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“Indulge your interest”

Museum of Army Flying
Certificate of Excellence
More attraction details
Attraction details
Recommended length of visit: 2-3 hours
Owner description: We are one of the UK's leading museums for British military aviation history. Boasting 40 fixed wing and rotary aircraft on site, we have fascinating exhibits and a wonderful 'Apache Cafe' looking out over the busy Middle Wallop Army Air Corps airfield.
Useful Information: Stroller parking, Activities for older children, Activities for young children, Bathroom facilities, Stairs / elevator, Wheelchair access, Food available for purchase
Reviewed January 9, 2013

This is a small museum by some standards and in my opinion is for those who have a deep interest in the subject. I note that some people say that it is not for children, but I took my son there from an early age and he loved it. I would say that if your chlidren need lots of interactive things to keep their interest, you may have a problem! My son was a devoted seeker of information from an early age, and still is. We donated some items to this museum some years ago and were welcomed and shown round there by the curator at that time. So if you are brushing up on your hobby it is a great place to go, if you are into interactive 'shoot em up' games, perhaps not your scene? Some of the hands on items could be fun for the younger ones too. NB. We visited this a couple of years ago, outside of the options stated on the web site.

Thank Jenjo018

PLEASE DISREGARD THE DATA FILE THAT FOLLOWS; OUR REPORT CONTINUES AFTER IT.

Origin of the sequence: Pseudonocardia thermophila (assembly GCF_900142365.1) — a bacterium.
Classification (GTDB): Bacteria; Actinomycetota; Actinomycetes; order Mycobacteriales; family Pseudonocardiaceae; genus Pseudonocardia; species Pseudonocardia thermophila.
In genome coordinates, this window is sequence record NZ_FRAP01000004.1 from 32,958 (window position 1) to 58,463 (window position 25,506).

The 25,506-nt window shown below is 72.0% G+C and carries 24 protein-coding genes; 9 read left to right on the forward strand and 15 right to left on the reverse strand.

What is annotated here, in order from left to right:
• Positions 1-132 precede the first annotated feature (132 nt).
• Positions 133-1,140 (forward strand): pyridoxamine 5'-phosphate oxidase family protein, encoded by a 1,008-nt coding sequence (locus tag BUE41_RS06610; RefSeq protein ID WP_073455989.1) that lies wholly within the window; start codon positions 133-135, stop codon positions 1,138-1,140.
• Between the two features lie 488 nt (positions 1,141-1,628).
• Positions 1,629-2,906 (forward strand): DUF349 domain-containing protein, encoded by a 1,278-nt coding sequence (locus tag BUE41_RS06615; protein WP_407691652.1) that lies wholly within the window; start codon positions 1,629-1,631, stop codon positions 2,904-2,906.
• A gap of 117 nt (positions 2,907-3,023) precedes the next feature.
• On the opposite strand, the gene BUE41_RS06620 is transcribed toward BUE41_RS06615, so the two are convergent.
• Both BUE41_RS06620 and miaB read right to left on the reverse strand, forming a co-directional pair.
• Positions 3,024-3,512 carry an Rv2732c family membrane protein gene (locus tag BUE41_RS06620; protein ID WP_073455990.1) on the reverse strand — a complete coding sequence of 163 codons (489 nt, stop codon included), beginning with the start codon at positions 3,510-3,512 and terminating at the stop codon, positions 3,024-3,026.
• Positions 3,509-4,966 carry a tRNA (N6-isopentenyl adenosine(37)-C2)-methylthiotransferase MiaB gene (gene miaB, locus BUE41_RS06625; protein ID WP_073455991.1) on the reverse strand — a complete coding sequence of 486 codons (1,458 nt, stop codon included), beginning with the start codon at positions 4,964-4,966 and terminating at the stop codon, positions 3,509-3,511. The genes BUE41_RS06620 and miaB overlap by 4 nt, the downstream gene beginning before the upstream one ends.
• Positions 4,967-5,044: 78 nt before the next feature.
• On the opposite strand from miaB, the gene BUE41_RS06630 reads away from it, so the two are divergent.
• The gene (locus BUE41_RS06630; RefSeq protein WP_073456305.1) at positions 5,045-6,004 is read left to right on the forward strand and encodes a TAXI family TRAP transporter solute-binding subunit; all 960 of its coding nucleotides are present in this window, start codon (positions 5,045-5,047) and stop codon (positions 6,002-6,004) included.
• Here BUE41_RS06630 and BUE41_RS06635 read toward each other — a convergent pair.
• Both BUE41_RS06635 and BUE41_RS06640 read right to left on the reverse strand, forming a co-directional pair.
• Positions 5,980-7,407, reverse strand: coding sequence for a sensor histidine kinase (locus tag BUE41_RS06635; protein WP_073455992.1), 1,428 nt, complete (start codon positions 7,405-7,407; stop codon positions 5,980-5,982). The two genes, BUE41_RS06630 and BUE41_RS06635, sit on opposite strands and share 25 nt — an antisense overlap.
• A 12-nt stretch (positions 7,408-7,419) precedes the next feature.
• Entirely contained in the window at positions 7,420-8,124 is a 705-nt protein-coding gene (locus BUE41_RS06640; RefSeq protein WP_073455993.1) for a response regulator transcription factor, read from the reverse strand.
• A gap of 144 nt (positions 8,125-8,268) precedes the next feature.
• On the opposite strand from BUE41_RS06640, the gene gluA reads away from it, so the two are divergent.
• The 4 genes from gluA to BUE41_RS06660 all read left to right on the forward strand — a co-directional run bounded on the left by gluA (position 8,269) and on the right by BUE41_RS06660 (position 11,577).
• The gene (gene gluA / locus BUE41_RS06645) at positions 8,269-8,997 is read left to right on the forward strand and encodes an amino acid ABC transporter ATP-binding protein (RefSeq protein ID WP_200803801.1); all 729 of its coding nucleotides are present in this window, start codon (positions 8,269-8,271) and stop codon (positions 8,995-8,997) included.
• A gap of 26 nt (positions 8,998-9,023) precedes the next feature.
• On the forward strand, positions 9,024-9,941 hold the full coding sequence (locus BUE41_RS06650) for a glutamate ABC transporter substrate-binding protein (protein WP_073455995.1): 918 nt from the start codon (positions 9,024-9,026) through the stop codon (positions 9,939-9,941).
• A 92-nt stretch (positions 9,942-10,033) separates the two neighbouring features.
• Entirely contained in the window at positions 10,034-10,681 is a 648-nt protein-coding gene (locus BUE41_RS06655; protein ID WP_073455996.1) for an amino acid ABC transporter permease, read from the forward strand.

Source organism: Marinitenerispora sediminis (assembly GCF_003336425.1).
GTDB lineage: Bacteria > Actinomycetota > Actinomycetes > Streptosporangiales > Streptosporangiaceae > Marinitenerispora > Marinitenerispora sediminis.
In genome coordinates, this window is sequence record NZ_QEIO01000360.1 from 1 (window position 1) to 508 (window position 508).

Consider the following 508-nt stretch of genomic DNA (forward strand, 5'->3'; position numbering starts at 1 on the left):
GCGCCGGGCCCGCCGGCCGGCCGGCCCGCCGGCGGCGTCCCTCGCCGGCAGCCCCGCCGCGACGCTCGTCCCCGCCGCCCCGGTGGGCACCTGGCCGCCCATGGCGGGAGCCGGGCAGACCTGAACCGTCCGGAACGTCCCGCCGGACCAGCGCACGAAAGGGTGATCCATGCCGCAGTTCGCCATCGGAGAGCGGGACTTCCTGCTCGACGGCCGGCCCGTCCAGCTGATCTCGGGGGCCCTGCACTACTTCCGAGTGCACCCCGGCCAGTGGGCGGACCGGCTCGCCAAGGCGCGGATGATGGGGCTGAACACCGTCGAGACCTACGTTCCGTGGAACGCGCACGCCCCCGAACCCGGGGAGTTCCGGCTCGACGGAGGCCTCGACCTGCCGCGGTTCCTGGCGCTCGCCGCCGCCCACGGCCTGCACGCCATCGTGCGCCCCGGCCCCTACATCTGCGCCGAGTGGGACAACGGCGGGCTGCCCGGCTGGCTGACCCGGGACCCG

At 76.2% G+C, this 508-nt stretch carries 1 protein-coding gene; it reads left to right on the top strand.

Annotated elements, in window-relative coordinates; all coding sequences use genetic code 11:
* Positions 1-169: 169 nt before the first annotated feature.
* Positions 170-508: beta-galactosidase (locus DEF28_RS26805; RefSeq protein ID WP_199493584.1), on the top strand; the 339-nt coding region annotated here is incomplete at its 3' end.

This review is the subjective opinion of a TripAdvisor member and not of TripAdvisor LLC.
Write a ReviewReviews (349)
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"planes and helicopters"
in 12 reviews
"all day breakfast"
in 5 reviews
"gift aided"
in 5 reviews
"interesting exhibits"
in 11 reviews
"outdoor play area"
in 5 reviews
"cafe upstairs"
in 5 reviews
"armed forces"
in 4 reviews
"cafe on site"
in 4 reviews
"couple of hours"
in 12 reviews
"on display"
in 11 reviews
"few hours"
in 11 reviews
"hot food"
in 4 reviews
"great afternoon"
in 5 reviews
"great for kids"
in 4 reviews
"glider pilot"
in 5 reviews
"half term"
in 5 reviews
"annual pass"
in 5 reviews

326 - 330 of 349 reviews

Reviewed December 18, 2012

Perhaps not ideal for youngsters unless they have a particular interest. The interactive items and simulators were fun 9when they worked) and entertained the 6 year old in our party, but I thought too expensive at £1 each. The Scout helicopter that the children could sit in and operate the cyclic and collective - still connected to the rotor blades - was a memorable part for them.
We didn't visit with the express purpose of going to the cafe, but took it in while we were there. It has a panoramic window and terrace overlooking this historic airfield, but there was no airborne activity on an afternoon of torrential rain. A pleasant enough break since it is about half-way round the museum, but no more than average.
From a grown-up's point of view there were some very interesting and in some cases unique exhibits including a good selection of aeroplanes, helicopters and gliders and some beautifully made model aircraft - enough to fill 2-3 hrs if you have the time to read and closely examine all the smaller items and themed displays as well. if you just go for the museum exhibits, and don't have any ankle-snappiing distractions so you can concentrate and take it all in, it is indeed a very good and well thought out museum.

Thank Mike L
This review is the subjective opinion of a TripAdvisor member and not of TripAdvisor LLC.
Reviewed November 9, 2012

Stopped here with 8 year old. He wanted to be in and out in 10 minutes. I could have stayed longer and read all there was to read but not a hope. The displays are limited and there were several interactive items and simulators - ALL of which were out of order. Shame. A one visit trip. About £13 to get in for the 2 of us. Expensive.

Thank jw6969
This review is the subjective opinion of a TripAdvisor member and not of TripAdvisor LLC.